Chain Bridge

Name: Chain Bridge
Category: Architecture, castles and historic districts
Location: 1013 Budapest, Lánchíd


Széchenyi Chain Bridge
Széchenyi Chain Bridge


Széchenyi Bridge, or the Chain Bridge, is the oldest in the city. Built between 1839 and 1849 under the aegis of Count István Széchenyi, it is now considered the symbol of the city. Two British engineers, William Thierney Clark and Adam Clark, were entrusted with the project. The fine classical stone and iron structure has a 380m span, is 15.70m wide, and is magnificently lit at night. Two stone lions on pedestals keep proud watch over either end of the bridge.

Good to know about the Chain Bridge

  • Chain Bridge was the first permament bridge over the Danube connecting Buda and Pest and setting the unification of the two cities in motion
  • Count Istvan Szechenyi came up with the idea of a permanent bridge after being stranded in Pest for weeks because of the hard winter of 1820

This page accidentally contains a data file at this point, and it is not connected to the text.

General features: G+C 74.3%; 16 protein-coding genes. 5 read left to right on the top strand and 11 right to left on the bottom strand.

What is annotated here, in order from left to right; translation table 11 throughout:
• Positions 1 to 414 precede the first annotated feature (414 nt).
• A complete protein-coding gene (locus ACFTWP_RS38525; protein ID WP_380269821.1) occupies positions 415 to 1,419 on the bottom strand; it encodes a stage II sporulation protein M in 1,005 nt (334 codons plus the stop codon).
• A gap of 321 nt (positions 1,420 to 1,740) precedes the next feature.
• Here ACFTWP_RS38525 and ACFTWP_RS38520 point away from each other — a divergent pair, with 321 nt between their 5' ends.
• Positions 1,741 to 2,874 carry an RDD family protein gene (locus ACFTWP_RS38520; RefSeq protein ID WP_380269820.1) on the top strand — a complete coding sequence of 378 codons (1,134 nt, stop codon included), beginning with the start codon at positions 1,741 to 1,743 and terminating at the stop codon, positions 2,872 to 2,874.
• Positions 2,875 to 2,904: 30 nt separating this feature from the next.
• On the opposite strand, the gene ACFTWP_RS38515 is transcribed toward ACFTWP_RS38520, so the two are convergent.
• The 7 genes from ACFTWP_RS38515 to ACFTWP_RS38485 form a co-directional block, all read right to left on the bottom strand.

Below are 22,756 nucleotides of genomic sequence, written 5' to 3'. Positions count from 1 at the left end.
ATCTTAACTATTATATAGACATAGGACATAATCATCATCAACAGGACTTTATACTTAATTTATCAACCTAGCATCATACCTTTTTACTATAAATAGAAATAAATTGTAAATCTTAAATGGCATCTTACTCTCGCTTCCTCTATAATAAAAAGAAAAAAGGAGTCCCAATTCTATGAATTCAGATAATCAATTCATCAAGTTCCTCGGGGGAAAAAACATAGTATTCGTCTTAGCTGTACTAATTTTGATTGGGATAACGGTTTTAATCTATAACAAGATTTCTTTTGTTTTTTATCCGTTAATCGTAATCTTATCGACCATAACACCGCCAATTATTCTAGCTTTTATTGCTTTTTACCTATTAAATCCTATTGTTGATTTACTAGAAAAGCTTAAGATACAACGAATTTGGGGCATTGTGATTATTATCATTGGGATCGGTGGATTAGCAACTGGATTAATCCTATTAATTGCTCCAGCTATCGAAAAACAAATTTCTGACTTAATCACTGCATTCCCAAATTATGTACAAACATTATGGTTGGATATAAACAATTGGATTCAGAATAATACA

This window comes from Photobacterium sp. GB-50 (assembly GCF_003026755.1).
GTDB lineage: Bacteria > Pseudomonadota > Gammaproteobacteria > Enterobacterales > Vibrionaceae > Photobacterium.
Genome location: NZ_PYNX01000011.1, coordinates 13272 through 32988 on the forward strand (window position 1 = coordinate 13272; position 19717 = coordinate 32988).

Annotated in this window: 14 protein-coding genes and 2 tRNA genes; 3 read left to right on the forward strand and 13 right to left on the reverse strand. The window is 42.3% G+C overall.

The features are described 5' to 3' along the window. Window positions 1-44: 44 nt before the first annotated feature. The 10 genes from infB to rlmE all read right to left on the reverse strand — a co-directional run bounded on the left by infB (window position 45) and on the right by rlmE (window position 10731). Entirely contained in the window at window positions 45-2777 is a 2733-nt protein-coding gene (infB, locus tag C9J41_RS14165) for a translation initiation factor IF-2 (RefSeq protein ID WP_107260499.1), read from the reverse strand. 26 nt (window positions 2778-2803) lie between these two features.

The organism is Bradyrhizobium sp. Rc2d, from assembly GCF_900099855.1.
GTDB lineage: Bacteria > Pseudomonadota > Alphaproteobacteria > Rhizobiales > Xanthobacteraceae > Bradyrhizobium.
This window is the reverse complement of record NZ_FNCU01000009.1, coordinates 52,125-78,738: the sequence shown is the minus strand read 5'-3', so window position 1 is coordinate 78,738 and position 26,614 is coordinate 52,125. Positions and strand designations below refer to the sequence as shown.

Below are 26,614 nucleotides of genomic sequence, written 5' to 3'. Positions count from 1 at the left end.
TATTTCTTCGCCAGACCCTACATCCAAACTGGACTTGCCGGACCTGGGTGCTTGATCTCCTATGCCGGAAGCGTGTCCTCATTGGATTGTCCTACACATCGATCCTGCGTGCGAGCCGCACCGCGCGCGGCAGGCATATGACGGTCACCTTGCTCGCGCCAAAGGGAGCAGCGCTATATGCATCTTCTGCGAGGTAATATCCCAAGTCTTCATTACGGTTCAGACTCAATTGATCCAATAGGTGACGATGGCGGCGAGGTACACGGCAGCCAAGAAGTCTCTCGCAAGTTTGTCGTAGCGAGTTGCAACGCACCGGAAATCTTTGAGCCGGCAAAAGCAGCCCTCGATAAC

• Construction, financed by Szechenyi, begun in 1836 and finished during the Hungarian War of Indepencence against Austria in 1849. The first ones crossing the bridge were Hungarian soilders
  • Szechenyi collapsed mentally in 1848 and was unable to see his dream come true
  • The Germans blew up the bridge in the siege of Budapest (1945); it was rebuilt in its original form by 1949, 100 years after its first opening
  • The bridge takes its name after the huge chains that hold it up
  • Two lions guard the bridge on both bridgeheads. According to the legend the sculptor jumped in the river after a boy pointed out on the official opening ceremony that the lions had no tongues

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